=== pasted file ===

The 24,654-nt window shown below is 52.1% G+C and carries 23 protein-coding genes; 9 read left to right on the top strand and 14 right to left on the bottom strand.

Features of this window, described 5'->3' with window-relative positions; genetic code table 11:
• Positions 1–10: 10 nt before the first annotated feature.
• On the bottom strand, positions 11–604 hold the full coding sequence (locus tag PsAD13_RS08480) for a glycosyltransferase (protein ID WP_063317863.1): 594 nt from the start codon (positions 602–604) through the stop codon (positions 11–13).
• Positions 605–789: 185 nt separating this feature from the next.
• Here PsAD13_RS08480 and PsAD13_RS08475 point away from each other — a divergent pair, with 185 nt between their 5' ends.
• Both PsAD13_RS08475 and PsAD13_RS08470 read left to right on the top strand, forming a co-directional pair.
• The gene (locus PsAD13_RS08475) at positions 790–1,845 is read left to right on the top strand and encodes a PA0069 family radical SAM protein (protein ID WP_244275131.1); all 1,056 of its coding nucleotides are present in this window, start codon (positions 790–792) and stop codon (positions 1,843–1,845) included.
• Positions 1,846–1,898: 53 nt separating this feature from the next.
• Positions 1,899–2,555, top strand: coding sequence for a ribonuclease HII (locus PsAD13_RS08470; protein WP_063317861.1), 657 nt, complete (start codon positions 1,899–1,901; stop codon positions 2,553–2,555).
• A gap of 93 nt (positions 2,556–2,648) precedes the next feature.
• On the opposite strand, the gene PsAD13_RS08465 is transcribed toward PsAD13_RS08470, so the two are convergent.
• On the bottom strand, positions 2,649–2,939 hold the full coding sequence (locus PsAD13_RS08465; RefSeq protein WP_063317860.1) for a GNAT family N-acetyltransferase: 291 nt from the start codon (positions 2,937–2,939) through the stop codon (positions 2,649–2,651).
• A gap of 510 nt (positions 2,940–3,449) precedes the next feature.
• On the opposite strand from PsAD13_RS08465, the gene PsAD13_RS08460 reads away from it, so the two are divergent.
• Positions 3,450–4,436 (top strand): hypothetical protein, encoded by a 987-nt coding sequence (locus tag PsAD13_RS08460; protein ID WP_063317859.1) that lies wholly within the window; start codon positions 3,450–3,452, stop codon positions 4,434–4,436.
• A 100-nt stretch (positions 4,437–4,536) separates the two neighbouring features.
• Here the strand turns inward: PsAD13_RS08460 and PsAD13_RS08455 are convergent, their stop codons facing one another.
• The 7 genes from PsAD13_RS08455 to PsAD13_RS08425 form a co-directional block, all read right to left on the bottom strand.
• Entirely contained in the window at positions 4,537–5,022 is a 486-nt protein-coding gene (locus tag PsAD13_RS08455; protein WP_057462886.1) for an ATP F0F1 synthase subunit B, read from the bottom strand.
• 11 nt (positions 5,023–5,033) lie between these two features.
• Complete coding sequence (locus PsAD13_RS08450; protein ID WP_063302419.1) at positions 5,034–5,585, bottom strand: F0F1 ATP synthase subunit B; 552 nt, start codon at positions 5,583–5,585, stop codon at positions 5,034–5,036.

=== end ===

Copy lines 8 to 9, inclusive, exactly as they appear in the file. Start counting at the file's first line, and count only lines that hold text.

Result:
• The gene (locus PsAD13_RS08475) at positions 790–1,845 is read left to right on the top strand and encodes a PA0069 family radical SAM protein (protein ID WP_244275131.1); all 1,056 of its coding nucleotides are present in this window, start codon (positions 790–792) and stop codon (positions 1,843–1,845) included.
• Positions 1,846–1,898: 53 nt separating this feature from the next.